Using Scratch to Make Our Robot Dance!

Using Scratch to Make our Robot Sing and Dance

Dr Alexander Enoch (Sandy) designed and created Marty, during his PhD at The University of Edinburgh. Now the founder of educational robotics company, Robotical, Sandy chooses to use Scratch to teach programming with Marty. Using the Marty Scratch extension, children can create code to make Marty dance, kick, walk, slide, shake their hand, react to the environment or break out into moves they design themselves!

Why Scratch?

Sandy and the team at Robotical designed Marty to be a versatile, educational robot rather than just a novelty toy. “With Marty, we’ve always tried to use real programming environments rather than inventing our own proprietary ones” Sandy explains, “Although Scratch is not a production language it was developed by MIT and it’s become the most popular block based coding language for a reason – it’s great! After mastering the concepts of coding with Scratch, Marty’s users can then go on to use Python, Javascript and ROS to program him, but for teachers and schools it is essential that we are compatible with Scratch”.

Another reason the developers at Robotical favoured Scratch was its familiarity amongst teachers worldwide and ease of use. “The idea of teaching programming can be very daunting for teachers that don’t specialise in this field” Sandy explains, “so we wanted to give them as much familiarity as possible. Since Scratch is used in primary and secondary schools throughout the UK, it seemed like the obvious solution”.

The choice to use Scratch has proved a good one, especially when Robotical take Marty to education events. At the Scottish Learning Festival teachers would see Marty dancing and come over for a closer look, but it was when they saw the familiar Scratch interface that they got really serious about using Marty in their classrooms.

Great for robots… and their programmers!

Scratch isn’t just great from an education perspective. It’s design and implementation make it possible for Marty’s users to be truly creative and learn some advanced concepts in computational thinking while having fun. “The whole platform is well thought out” according to Sandy, “It can be used to do some pretty funky things like running different sections of code in parallel, which we can use to simplify coding and help explain real-time issues, and the graphical area is great to play with. We can use the graphics area to show things like graphs of sensor readings, or to make a Marty avatar react to tilt sensed by the accelerometer on the real Marty. It’s a lot of fun”.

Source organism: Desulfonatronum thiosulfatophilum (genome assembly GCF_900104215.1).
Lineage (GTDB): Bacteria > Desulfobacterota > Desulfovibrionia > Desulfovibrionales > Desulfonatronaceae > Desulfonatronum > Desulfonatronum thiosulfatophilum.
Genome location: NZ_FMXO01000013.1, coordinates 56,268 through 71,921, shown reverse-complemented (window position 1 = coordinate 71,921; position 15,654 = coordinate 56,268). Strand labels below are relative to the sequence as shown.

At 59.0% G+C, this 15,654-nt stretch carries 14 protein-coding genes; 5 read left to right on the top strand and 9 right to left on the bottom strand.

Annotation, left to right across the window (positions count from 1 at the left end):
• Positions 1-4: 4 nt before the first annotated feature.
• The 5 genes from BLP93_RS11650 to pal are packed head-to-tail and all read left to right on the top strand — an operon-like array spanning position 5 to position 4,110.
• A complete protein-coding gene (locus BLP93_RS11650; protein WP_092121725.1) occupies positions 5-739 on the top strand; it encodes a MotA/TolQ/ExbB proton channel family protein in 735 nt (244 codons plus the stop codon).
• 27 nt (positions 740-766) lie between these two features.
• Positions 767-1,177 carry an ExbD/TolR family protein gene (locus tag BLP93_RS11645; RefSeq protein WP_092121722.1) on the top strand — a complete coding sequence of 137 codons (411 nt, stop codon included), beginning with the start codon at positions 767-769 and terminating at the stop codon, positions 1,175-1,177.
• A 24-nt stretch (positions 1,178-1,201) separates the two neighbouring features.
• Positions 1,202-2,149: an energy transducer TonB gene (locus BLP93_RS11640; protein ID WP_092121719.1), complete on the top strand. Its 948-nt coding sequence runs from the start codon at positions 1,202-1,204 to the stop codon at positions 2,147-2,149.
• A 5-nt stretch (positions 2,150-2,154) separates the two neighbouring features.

Developing the Scratch Extension

After making the call to use ScratchX and go web-based with their extension the developers at Robotical were pleased with how relatively straightforward the process was. “Speaking to devices over the local network from within a web browser can be interesting” explains Sandy. “We wrote a general javascript library for Marty, which is actually used behind the scenes in our app and our other web-based setup and calibration tools. Once we had that it was pretty easy to create the Scratch extensions. Later on we made a couple of variants: one that allows you to control Marty directly over Marty’s setup WiFi – which can be handy if you’re out and about with your Marty; and another that sends commands to multiple Martys at once, which is great for synchronised dances!”

To Scratch3… and Beyond!

Sandy and his team have already produced a version of their Scratch extension for Marty in Scratch3 and are hugely looking forward to its January launch. Sandy goes on to highlight certain aspects of Scratch3 that he is particularly excited about: “From a portability standpoint the move away from Flash is a big deal, that’s what really lets it work on the iPad, but also on nearly any phone or other modern web-enabled device. The interface is a lot cleaner, and extensions are no longer considered experimental features, which is nice”.

It is clear from the enthusiasm with which Sandy talks about Scratch that he is sure he made the right decision when he chose to use it with Marty. When taking Marty to schools and events the Robotical team find that kids just jump straight in to programming due to Scratch’s intuitive interface. “At a recent museum event we had kids coming over and spending 45 minutes programming Marty to dance and interact with them” Sandy smiles, “they were completely absorbed, even when surrounded by all the other impressive museum exhibits!”.